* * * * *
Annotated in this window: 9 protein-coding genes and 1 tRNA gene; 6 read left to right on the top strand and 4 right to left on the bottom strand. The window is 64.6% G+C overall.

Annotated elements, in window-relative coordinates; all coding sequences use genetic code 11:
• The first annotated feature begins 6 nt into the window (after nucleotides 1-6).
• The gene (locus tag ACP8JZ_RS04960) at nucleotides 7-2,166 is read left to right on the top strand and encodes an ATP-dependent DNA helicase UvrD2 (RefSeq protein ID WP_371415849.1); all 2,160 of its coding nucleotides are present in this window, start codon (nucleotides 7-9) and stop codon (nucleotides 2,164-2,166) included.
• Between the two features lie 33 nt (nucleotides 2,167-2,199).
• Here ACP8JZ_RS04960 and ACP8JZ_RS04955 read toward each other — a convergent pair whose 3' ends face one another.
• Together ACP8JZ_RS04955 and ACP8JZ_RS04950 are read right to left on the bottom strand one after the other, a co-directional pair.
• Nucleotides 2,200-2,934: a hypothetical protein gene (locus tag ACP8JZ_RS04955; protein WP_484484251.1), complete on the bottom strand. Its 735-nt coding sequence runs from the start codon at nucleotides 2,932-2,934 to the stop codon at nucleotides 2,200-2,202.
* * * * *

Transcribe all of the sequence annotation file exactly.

Annotated in this window: 9 protein-coding genes and 1 tRNA gene; 6 read left to right on the top strand and 4 right to left on the bottom strand. The window is 64.6% G+C overall.

Annotated elements, in window-relative coordinates; all coding sequences use genetic code 11:
• The first annotated feature begins 6 nt into the window (after nucleotides 1-6).
• The gene (locus tag ACP8JZ_RS04960) at nucleotides 7-2,166 is read left to right on the top strand and encodes an ATP-dependent DNA helicase UvrD2 (RefSeq protein ID WP_371415849.1); all 2,160 of its coding nucleotides are present in this window, start codon (nucleotides 7-9) and stop codon (nucleotides 2,164-2,166) included.
• Between the two features lie 33 nt (nucleotides 2,167-2,199).
• Here ACP8JZ_RS04960 and ACP8JZ_RS04955 read toward each other — a convergent pair whose 3' ends face one another.
• Together ACP8JZ_RS04955 and ACP8JZ_RS04950 are read right to left on the bottom strand one after the other, a co-directional pair.
• Nucleotides 2,200-2,934: a hypothetical protein gene (locus tag ACP8JZ_RS04955; protein WP_484484251.1), complete on the bottom strand. Its 735-nt coding sequence runs from the start codon at nucleotides 2,932-2,934 to the stop codon at nucleotides 2,200-2,202.